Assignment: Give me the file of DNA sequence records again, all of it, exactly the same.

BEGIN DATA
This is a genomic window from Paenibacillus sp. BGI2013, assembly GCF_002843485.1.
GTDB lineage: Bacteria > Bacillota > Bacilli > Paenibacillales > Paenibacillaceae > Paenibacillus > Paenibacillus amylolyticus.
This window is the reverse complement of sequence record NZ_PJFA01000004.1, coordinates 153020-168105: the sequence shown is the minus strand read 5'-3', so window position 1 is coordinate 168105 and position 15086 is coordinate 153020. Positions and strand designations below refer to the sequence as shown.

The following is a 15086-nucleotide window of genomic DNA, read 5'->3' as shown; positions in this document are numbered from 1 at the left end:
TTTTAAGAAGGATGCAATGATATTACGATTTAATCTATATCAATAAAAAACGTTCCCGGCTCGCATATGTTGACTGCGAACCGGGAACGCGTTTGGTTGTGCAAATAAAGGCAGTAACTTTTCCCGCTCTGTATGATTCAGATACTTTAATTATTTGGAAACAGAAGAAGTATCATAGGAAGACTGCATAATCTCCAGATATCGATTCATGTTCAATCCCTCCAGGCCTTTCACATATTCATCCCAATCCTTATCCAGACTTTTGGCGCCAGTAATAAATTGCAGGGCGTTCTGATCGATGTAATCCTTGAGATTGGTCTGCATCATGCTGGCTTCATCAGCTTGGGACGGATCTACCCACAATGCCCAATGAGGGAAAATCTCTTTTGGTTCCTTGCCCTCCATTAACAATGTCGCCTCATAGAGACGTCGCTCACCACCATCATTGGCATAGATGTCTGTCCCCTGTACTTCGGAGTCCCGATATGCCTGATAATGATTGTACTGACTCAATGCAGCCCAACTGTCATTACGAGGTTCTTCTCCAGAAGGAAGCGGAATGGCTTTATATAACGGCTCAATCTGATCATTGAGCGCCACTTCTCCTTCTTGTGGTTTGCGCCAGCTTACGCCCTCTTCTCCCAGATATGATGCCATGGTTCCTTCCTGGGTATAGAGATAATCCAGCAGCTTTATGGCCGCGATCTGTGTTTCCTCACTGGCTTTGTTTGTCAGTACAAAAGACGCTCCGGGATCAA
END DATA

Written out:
This is a genomic window from Paenibacillus sp. BGI2013, assembly GCF_002843485.1.
GTDB lineage: Bacteria > Bacillota > Bacilli > Paenibacillales > Paenibacillaceae > Paenibacillus > Paenibacillus amylolyticus.
This window is the reverse complement of sequence record NZ_PJFA01000004.1, coordinates 153020-168105: the sequence shown is the minus strand read 5'-3', so window position 1 is coordinate 168105 and position 15086 is coordinate 153020. Positions and strand designations below refer to the sequence as shown.

The following is a 15086-nucleotide window of genomic DNA, read 5'->3' as shown; positions in this document are numbered from 1 at the left end:
TTTTAAGAAGGATGCAATGATATTACGATTTAATCTATATCAATAAAAAACGTTCCCGGCTCGCATATGTTGACTGCGAACCGGGAACGCGTTTGGTTGTGCAAATAAAGGCAGTAACTTTTCCCGCTCTGTATGATTCAGATACTTTAATTATTTGGAAACAGAAGAAGTATCATAGGAAGACTGCATAATCTCCAGATATCGATTCATGTTCAATCCCTCCAGGCCTTTCACATATTCATCCCAATCCTTATCCAGACTTTTGGCGCCAGTAATAAATTGCAGGGCGTTCTGATCGATGTAATCCTTGAGATTGGTCTGCATCATGCTGGCTTCATCAGCTTGGGACGGATCTACCCACAATGCCCAATGAGGGAAAATCTCTTTTGGTTCCTTGCCCTCCATTAACAATGTCGCCTCATAGAGACGTCGCTCACCACCATCATTGGCATAGATGTCTGTCCCCTGTACTTCGGAGTCCCGATATGCCTGATAATGATTGTACTGACTCAATGCAGCCCAACTGTCATTACGAGGTTCTTCTCCAGAAGGAAGCGGAATGGCTTTATATAACGGCTCAATCTGATCATTGAGCGCCACTTCTCCTTCTTGTGGTTTGCGCCAGCTTACGCCCTCTTCTCCCAGATATGATGCCATGGTTCCTTCCTGGGTATAGAGATAATCCAGCAGCTTTATGGCCGCGATCTGTGTTTCCTCACTGGCTTTGTTTGTCAGTACAAAAGACGCTCCGGGATCAA